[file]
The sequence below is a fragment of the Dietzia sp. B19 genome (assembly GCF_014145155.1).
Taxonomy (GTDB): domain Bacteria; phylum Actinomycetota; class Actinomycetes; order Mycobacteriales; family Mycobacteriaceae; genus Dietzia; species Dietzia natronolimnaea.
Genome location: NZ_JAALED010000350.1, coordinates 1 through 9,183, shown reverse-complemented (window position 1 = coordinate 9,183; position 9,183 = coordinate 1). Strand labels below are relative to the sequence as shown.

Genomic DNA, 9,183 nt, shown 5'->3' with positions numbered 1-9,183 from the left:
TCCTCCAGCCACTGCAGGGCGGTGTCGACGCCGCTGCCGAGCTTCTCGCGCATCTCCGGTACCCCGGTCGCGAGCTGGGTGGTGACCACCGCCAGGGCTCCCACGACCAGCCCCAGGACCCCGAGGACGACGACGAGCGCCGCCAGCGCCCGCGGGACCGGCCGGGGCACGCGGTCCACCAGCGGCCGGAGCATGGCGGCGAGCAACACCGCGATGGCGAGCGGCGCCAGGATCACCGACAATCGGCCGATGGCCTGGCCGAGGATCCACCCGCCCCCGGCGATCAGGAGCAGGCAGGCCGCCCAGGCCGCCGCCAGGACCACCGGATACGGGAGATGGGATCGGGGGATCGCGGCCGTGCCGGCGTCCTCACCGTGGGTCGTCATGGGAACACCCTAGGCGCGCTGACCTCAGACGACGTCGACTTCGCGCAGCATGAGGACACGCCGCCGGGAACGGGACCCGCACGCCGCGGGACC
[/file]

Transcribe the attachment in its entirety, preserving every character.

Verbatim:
The sequence below is a fragment of the Dietzia sp. B19 genome (assembly GCF_014145155.1).
Taxonomy (GTDB): domain Bacteria; phylum Actinomycetota; class Actinomycetes; order Mycobacteriales; family Mycobacteriaceae; genus Dietzia; species Dietzia natronolimnaea.
Genome location: NZ_JAALED010000350.1, coordinates 1 through 9,183, shown reverse-complemented (window position 1 = coordinate 9,183; position 9,183 = coordinate 1). Strand labels below are relative to the sequence as shown.

Genomic DNA, 9,183 nt, shown 5'->3' with positions numbered 1-9,183 from the left:
TCCTCCAGCCACTGCAGGGCGGTGTCGACGCCGCTGCCGAGCTTCTCGCGCATCTCCGGTACCCCGGTCGCGAGCTGGGTGGTGACCACCGCCAGGGCTCCCACGACCAGCCCCAGGACCCCGAGGACGACGACGAGCGCCGCCAGCGCCCGCGGGACCGGCCGGGGCACGCGGTCCACCAGCGGCCGGAGCATGGCGGCGAGCAACACCGCGATGGCGAGCGGCGCCAGGATCACCGACAATCGGCCGATGGCCTGGCCGAGGATCCACCCGCCCCCGGCGATCAGGAGCAGGCAGGCCGCCCAGGCCGCCGCCAGGACCACCGGATACGGGAGATGGGATCGGGGGATCGCGGCCGTGCCGGCGTCCTCACCGTGGGTCGTCATGGGAACACCCTAGGCGCGCTGACCTCAGACGACGTCGACTTCGCGCAGCATGAGGACACGCCGCCGGGAACGGGACCCGCACGCCGCGGGACC